The rocket launched from the Baikonur Cosmodrome in Kazakhstan on 7th June at 22:12 BST. The three person crew, Sergey Volkov, Mike Fossum and Satoshi Furukawa will join fellow Expedition 28 crew members Ron Garan, Alexander Samokutyaev and Andrey Borisenko, who have been living and working at the space station since early April.

Live TV : Ustream

NASA TV docking coverage begins at 16:30 EDT (20:30 GMT/ 21:30 BST), so enjoy above or click here to view externally!


Watch Endeavour landing live! – NASA TV

May 31, 2011

by yaska77

The iconic space shuttle Endeavour (STS-134) is soon to begin her final approach for re-entry and landing, due for touchdown at Kennedy Space Center in Florida at 02:35 EDT (06:35 GMT/ 07:35 BST) Wednesday 1st June.  NASA TV will be following the landing so watch below or click here for the direct feed!

Free Videos by Ustream.TV

The de-orbit burn is scheduled for 01:29 EDT (05:29 GMT/ 06:29 BST) and footage will continue through landing and after. The post-landing news conference is usually around 2 hours after touchdown, and repeats will be screened throughout the morning.

As the penultimate shuttle landing ever this is an historic event.  The final shuttle mission (STS-135) is currently a go for launch on 8th July, and Atlantis is leaving the VAB (Vehicle Assembly Building) to travel to launchpad 39a this evening atop the massive “Crawler“.

Atlantis on top of "The Crawler" (STS-117) - Credit: NASA (Click to enlarge)

When decommissioned Endeavour will be placed in the California Science Center in Los Angeles on permanent display.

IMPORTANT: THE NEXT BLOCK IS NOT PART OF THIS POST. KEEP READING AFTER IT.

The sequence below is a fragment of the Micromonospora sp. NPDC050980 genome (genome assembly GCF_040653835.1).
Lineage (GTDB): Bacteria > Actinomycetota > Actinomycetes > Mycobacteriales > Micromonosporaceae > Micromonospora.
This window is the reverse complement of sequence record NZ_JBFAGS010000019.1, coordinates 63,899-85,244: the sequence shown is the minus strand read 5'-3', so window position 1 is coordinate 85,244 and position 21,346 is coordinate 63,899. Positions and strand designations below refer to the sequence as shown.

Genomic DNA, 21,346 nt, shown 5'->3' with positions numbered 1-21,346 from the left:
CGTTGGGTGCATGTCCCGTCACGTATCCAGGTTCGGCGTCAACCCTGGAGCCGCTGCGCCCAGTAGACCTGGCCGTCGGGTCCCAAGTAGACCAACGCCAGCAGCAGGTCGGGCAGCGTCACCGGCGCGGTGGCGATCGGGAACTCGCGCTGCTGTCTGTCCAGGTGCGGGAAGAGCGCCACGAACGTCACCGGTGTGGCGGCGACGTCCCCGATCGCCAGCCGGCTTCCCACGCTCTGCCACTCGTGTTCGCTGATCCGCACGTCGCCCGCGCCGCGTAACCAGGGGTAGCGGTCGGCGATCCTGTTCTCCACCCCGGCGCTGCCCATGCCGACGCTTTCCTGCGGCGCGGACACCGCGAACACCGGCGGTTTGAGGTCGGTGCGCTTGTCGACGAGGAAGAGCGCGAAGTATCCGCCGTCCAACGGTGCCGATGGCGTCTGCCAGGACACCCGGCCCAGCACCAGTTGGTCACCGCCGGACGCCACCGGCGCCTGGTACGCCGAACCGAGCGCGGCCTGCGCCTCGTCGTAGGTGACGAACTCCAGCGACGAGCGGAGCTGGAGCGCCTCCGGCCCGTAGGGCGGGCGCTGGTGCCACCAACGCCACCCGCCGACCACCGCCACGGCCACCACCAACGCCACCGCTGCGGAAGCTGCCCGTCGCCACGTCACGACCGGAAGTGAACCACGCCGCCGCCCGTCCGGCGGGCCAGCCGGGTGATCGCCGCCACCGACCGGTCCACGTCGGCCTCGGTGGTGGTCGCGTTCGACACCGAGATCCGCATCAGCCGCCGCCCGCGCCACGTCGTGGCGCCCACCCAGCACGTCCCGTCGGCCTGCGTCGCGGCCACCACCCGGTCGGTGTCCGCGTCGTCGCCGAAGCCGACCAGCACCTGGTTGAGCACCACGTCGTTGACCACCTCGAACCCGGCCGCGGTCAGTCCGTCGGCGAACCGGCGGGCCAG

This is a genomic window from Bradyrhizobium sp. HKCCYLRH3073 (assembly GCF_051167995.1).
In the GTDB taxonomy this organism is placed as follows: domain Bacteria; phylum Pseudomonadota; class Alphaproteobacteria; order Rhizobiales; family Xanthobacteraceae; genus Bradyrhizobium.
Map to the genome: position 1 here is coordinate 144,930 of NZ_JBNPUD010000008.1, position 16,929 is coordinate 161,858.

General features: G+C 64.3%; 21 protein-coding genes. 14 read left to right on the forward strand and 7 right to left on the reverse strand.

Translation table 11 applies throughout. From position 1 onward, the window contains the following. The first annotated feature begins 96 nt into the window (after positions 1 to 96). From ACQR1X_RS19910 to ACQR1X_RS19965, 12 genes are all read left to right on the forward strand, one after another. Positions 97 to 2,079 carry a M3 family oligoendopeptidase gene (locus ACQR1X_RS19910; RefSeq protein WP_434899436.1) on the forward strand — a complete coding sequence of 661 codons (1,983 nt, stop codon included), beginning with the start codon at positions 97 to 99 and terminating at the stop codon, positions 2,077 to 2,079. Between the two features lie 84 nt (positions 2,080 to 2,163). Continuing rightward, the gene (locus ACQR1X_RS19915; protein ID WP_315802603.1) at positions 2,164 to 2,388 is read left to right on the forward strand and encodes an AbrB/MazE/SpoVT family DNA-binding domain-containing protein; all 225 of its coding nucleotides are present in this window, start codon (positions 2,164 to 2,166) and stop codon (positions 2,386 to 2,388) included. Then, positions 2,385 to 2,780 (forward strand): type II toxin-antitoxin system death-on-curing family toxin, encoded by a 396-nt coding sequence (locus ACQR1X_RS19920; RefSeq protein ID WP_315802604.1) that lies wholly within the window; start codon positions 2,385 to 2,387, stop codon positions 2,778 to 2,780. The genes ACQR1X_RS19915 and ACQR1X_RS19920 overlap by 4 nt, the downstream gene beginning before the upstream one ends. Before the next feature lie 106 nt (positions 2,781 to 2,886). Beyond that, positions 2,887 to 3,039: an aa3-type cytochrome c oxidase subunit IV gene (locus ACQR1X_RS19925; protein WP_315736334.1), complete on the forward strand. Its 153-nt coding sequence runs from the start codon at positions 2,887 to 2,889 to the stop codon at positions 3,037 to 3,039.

Endeavour facts:

  • Named after the ship commanded by British explorer James Cook from 1769 to 1771
  • Endeavour was the last orbiter built and flew its maiden voyage on 7th May 1992
  • Made the first American ISS construction flight, delivering the Unity Module
  • Carried out the mission to correct the Hubble Space Telescope’s flawed vision
  • Its radar map of the planet is one of the most used Earth-observation data-sets ever acquired
  • Total space time before its final mission: 280 days; Total Earth orbits: 4,429; Individual crew members: 133

NASA clears Endeavour heat shield for re-entry – Watch EVA 2 Live

May 21, 2011

by yaska77

During todays Mission Management Meeting (MMT) NASA confirmed all damaged tiles had been cleared as safe for re-entry. Data provided by an earlier focused inspection (which included laser scanning) showed the gouge to be only 0.89 inches deep.

One heat tile had raised concerns and needed a closer inspection using the Orbiter Boom Sensor System - Credit: NASA

The maximum temperature the underlying structure of the orbiter should experience during re-entry is 219 degrees, well within the tolerance limit of 350 degrees.

STS-134 Mission Specialists Drew Feustel, Mike Fincke and Greg Chamitoff then worked for about two hours to prepare tools for the next EVA (Spacewalk). Feustel and Fincke are now spending the night in the reduced pressure of the station’s “Quest” airlock, which will reduce the nitrogen content of their blood and reduce the possibility of nitrogen narcosis in the low pressure of the spacesuits.

Live TV : Ustream

EVA 2 is due to begin at 02:16 EDT (06:16 GMT/07:16 BST) and will be covered live on NASA TV, lasting about six and a half hours.  Watch above or click the link below to go direct to the site!

Click to visit NASA TV